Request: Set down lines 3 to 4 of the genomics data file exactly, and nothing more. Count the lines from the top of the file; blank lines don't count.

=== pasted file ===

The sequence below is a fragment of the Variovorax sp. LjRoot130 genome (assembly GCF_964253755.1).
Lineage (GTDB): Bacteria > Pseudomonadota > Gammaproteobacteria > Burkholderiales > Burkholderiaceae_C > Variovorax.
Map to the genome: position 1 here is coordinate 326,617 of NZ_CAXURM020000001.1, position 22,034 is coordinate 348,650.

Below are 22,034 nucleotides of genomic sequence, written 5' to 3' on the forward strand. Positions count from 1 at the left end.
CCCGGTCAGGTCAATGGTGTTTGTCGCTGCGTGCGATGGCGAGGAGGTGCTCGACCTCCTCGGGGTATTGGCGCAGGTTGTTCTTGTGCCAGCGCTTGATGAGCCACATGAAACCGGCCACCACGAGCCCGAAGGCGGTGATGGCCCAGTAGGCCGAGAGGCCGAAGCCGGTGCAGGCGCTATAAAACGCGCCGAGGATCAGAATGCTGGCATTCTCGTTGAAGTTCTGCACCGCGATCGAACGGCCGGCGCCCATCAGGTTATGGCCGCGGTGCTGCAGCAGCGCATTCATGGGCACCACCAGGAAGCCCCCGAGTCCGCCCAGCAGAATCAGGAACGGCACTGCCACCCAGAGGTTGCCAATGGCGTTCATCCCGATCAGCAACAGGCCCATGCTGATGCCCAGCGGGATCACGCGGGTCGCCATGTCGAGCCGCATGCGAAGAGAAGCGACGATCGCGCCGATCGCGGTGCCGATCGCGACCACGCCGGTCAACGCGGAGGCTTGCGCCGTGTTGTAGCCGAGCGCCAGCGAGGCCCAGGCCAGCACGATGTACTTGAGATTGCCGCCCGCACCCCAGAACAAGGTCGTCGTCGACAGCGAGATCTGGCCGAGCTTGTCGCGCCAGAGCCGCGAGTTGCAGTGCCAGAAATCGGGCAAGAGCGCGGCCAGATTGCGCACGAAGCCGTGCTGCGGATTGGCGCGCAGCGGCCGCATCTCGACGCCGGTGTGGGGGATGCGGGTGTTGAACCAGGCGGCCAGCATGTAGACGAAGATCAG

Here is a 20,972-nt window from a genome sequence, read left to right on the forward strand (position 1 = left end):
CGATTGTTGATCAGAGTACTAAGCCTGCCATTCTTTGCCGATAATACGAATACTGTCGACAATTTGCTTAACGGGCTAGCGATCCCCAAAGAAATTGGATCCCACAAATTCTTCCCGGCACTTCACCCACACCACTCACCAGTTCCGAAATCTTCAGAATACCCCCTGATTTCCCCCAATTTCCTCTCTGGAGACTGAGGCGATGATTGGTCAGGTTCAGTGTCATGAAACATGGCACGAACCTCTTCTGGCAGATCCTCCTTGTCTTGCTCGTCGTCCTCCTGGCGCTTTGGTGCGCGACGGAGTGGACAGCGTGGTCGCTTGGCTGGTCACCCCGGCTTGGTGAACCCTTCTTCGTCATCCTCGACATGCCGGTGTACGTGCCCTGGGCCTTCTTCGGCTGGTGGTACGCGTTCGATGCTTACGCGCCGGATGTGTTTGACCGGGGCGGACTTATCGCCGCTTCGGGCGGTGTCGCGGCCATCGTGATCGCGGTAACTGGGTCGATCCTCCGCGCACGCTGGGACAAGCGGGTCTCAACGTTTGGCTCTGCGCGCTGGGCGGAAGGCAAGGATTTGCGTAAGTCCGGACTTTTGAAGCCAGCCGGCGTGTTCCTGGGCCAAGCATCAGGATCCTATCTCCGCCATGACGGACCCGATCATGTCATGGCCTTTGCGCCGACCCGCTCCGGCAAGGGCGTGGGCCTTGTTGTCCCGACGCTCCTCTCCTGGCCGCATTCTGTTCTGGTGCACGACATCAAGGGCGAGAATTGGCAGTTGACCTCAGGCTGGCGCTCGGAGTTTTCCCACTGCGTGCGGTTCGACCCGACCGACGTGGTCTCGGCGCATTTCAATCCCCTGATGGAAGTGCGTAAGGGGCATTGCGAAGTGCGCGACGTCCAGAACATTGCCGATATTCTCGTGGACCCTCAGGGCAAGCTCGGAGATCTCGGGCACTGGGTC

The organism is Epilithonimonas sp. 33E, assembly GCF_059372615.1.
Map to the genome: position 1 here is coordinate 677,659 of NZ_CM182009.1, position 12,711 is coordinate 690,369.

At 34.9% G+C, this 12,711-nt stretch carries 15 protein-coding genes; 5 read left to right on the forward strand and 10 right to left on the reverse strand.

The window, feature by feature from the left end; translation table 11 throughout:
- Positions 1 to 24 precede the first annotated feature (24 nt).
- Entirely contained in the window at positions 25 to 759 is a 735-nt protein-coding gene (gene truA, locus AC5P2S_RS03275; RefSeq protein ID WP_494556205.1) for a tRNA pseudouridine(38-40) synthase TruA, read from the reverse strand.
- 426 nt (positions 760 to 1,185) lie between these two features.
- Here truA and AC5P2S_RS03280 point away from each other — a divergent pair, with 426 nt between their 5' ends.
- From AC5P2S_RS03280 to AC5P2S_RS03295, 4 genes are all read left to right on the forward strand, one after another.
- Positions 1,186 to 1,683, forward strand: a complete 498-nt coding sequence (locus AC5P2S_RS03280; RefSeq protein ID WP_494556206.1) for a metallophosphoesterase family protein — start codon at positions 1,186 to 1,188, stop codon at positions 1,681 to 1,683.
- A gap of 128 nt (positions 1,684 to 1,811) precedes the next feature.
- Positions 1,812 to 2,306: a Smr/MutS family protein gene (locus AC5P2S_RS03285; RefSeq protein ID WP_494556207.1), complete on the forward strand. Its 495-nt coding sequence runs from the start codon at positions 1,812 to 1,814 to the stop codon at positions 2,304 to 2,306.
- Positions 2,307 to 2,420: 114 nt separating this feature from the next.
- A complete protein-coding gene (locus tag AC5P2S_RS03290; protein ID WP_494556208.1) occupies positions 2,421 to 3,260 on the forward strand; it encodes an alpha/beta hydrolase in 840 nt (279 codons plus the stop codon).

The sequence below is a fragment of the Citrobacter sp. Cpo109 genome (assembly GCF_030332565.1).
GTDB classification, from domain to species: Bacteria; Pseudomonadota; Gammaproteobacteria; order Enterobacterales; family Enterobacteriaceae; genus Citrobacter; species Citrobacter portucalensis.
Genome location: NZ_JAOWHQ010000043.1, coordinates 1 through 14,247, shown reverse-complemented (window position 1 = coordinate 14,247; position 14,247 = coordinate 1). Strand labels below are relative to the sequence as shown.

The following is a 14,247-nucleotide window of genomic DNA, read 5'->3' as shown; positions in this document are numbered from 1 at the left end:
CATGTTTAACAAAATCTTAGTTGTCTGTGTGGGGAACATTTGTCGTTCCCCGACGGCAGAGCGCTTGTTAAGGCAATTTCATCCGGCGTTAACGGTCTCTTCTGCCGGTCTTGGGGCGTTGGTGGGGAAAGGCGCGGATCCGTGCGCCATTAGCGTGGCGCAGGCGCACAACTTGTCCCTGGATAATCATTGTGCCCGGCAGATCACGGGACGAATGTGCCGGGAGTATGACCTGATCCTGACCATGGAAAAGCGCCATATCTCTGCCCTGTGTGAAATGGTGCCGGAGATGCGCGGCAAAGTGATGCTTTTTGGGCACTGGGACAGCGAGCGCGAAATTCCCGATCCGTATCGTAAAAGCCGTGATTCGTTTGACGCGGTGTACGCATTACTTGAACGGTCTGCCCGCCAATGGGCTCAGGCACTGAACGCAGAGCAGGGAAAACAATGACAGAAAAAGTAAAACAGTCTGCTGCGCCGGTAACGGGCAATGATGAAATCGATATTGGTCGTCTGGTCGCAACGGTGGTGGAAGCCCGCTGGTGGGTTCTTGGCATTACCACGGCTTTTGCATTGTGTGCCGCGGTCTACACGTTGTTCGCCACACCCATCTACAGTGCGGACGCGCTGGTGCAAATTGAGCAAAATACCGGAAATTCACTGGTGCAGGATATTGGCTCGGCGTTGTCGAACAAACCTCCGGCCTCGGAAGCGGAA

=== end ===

Map to the genome: position 1 here is coordinate 326,617 of NZ_CAXURM020000001.1, position 22,034 is coordinate 348,650.

Below are 22,034 nucleotides of genomic sequence, written 5' to 3' on the forward strand. Positions count from 1 at the left end.